Breonna Taylor will cover the September issue of O: The Oprah Magazine, Oprah Winfrey announced Thursday.
It will be the first time anyone other than Winfrey has appeared on the cover of the magazine since it was launched 20 years ago.
The cover image of Taylor was created by Alexis Franklin, a 24-year-old digital artist, who Winfrey said "captured the essence of Taylor."
Winfrey explained the decision in a statement on the magazine's website titled, "Why Oprah Gave Up Her Cover for the First Time Ever to Honor Breonna Taylor."
"Breonna Taylor. She was just like me. She was just like you. And like everyone who dies unexpectedly, she had plans. Plans for a future filled with responsibility and work and friends and laughter," Winfrey wrote.
The media mogul said that "not long ago" she spoke with Taylor's mother, Tamika Palmer.
"She was having a particularly bad day dealing with the loss and the grief of knowing that her daughter is gone forever," Winfrey wrote. "Those of you who've lost loved ones know that the pain comes in waves and that any little thing can trigger it. A song. A scent. A word. A thought."
Winfrey wrote that on the day she called Palmer, "she was dealing with the emotion of it all."
"She told me, 'I can't stop seeing her face. Her smile. It's what I miss most about her. I still can't grasp the concept of her being gone. It feels so surreal. I'm still waiting for her to come through the door,'" Winfrey recounted.
Taylor, 26, a licensed emergency medical technician, was shot and killed during a police raid in March.
Plainclothes officers arrived at Taylor's apartment after midnight on March 13 to serve a no-knock warrant in a drug case.
At a news conference, police Lt. Ted Eidem said officers had knocked on the door several times and "announced their presence as police who were there with a search warrant."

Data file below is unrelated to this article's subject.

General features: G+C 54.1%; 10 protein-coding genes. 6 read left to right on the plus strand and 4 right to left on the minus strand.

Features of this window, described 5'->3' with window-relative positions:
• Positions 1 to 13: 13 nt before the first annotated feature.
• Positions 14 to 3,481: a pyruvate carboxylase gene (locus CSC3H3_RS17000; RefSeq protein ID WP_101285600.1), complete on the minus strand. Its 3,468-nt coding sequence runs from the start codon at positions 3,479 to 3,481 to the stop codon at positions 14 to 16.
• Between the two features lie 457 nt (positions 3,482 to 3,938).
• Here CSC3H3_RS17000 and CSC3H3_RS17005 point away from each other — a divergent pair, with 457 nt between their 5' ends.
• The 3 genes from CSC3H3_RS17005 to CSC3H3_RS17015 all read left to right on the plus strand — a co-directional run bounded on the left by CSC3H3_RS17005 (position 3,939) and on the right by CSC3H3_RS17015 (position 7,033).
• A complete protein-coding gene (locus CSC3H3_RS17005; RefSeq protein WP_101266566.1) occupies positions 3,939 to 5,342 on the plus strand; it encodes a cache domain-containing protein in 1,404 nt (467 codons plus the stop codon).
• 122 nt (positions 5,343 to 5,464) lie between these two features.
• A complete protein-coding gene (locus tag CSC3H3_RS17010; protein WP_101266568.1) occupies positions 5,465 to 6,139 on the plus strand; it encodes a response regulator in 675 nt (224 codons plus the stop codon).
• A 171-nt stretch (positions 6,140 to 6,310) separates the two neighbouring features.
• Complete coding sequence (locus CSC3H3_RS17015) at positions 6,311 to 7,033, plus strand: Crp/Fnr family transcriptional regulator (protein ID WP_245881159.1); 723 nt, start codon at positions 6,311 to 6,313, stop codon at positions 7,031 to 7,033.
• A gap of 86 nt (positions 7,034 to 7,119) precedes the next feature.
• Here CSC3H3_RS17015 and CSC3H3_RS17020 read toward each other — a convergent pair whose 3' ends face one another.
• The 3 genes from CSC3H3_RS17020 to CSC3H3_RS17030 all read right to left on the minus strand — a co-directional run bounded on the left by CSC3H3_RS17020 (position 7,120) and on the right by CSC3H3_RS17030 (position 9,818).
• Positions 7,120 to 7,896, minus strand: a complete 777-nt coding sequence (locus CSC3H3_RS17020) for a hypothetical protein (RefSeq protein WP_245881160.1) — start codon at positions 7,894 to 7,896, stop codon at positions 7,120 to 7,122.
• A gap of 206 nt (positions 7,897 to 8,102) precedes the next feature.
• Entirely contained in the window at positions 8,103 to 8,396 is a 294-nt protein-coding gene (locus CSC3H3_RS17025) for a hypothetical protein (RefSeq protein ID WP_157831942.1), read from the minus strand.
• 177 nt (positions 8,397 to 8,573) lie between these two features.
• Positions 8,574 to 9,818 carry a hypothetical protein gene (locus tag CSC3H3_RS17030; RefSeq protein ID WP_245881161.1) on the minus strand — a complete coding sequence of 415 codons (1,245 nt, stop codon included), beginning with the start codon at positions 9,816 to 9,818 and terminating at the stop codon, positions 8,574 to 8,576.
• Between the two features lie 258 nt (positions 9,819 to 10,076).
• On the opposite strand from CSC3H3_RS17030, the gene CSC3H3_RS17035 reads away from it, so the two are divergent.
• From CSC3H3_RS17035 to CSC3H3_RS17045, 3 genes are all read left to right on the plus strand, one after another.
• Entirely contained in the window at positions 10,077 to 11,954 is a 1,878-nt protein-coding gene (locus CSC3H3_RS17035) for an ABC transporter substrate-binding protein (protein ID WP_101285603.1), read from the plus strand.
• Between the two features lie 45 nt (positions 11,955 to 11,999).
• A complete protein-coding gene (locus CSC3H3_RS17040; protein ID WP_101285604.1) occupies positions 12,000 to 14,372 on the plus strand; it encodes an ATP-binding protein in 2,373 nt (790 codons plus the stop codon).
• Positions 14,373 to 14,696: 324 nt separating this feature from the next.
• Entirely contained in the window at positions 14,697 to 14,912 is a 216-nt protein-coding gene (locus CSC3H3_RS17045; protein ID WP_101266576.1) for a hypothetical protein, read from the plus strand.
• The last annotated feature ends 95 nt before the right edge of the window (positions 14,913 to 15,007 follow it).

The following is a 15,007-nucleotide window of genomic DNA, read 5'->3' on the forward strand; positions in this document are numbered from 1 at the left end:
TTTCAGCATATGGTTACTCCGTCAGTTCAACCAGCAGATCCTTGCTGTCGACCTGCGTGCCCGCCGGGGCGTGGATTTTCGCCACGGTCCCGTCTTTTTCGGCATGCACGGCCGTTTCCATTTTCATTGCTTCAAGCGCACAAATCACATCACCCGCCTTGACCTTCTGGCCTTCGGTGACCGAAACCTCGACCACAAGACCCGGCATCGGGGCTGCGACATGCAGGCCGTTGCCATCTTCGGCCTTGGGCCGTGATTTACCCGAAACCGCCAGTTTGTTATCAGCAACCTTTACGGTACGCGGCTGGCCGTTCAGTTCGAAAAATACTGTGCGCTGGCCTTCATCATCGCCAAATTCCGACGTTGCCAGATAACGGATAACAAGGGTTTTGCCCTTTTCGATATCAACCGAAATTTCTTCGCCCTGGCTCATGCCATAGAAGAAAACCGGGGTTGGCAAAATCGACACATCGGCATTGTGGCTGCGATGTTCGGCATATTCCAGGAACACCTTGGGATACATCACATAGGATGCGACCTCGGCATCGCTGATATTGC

Attorneys for Taylor's family say her boyfriend, Kenneth Walker, fearing a home invasion, called 911, grabbed a gun and fired, shooting an officer in the leg. He had a license to carry and kept firearms in the home, and Taylor was unarmed.
A lawsuit by the family accuses the officers of "blindly firing" more than 20 shots into the apartment.
Winfrey wrote in her statement, "Only in the wake of George Floyd’s filmed execution was national attention brought to the shooting death" of Taylor, two and a half months after she was killed.
"Pleas for justice have fallen on deaf ears. As I write this, in early July, just one of the three officers involved has been dismissed from the police force," Winfrey wrote, referring to Brett Hankison. "This officer blindly fired ten rounds from his gun, some of which went into the adjoining apartment."
The other two officers in the raid were placed on administrative leave.
The Kentucky attorney general is investigating the case.
Winfrey quoted Taylor's mother as saying: "The fact that no one has been charged. It was so reckless. They did all of this for nothing, and she lost her life."
She said Taylor was someone who had a sense of meaning and purpose in her work as an emergency room technician.
She was saving to buy a house and had plans and dreams, Winfrey wrote.
"They all died with her the night five bullets shattered her body and her future," Winfrey wrote.
Winfrey said she thinks of Taylor often. She was the same age as two "daughter-girls" from Winfrey's school in South Africa who have been quarantining with her and her partner Stedman Graham since March. "In all their conversations I feel the promise of possibilities," Winfrey wrote.
"Their whole lives shine with the light of hopefulness. That was taken away from Breonna in such a horrifying manner."
Winfrey added: "Imagine if three unidentified men burst into your home while you were sleeping. And your partner fired a gun to protect you. And then mayhem."
She concluded her statement by saying: "What I know for sure: We can't be silent. We have to use whatever megaphone we have to cry for justice."
That is why Taylor is on the cover of O magazine, she said.
"I cry for justice in her name," Winfrey said.